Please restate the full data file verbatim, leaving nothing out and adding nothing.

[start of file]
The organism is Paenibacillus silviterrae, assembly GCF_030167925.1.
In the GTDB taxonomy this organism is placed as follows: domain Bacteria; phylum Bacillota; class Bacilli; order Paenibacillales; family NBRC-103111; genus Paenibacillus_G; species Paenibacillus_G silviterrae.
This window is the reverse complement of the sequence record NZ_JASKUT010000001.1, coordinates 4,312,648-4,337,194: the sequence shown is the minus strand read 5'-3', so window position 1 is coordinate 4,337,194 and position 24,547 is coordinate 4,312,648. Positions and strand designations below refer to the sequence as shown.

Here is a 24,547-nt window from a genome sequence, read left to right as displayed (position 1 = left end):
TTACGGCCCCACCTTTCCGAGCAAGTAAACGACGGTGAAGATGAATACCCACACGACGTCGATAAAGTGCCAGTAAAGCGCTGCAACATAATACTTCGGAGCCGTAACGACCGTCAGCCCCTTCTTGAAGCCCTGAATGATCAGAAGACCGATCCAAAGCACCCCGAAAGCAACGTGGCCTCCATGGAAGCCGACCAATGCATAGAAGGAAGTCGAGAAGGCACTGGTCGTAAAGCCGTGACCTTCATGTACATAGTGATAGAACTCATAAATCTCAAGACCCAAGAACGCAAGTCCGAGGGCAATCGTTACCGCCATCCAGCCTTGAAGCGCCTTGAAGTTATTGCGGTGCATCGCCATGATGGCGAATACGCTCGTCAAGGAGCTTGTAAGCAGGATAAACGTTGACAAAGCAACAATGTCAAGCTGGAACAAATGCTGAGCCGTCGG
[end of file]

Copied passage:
The organism is Paenibacillus silviterrae, assembly GCF_030167925.1.
In the GTDB taxonomy this organism is placed as follows: domain Bacteria; phylum Bacillota; class Bacilli; order Paenibacillales; family NBRC-103111; genus Paenibacillus_G; species Paenibacillus_G silviterrae.
This window is the reverse complement of the sequence record NZ_JASKUT010000001.1, coordinates 4,312,648-4,337,194: the sequence shown is the minus strand read 5'-3', so window position 1 is coordinate 4,337,194 and position 24,547 is coordinate 4,312,648. Positions and strand designations below refer to the sequence as shown.

Here is a 24,547-nt window from a genome sequence, read left to right as displayed (position 1 = left end):
TTACGGCCCCACCTTTCCGAGCAAGTAAACGACGGTGAAGATGAATACCCACACGACGTCGATAAAGTGCCAGTAAAGCGCTGCAACATAATACTTCGGAGCCGTAACGACCGTCAGCCCCTTCTTGAAGCCCTGAATGATCAGAAGACCGATCCAAAGCACCCCGAAAGCAACGTGGCCTCCATGGAAGCCGACCAATGCATAGAAGGAAGTCGAGAAGGCACTGGTCGTAAAGCCGTGACCTTCATGTACATAGTGATAGAACTCATAAATCTCAAGACCCAAGAACGCAAGTCCGAGGGCAATCGTTACCGCCATCCAGCCTTGAAGCGCCTTGAAGTTATTGCGGTGCATCGCCATGATGGCGAATACGCTCGTCAAGGAGCTTGTAAGCAGGATAAACGTTGACAAAGCAACAATGTCAAGCTGGAACAAATGCTGAGCCGTCGG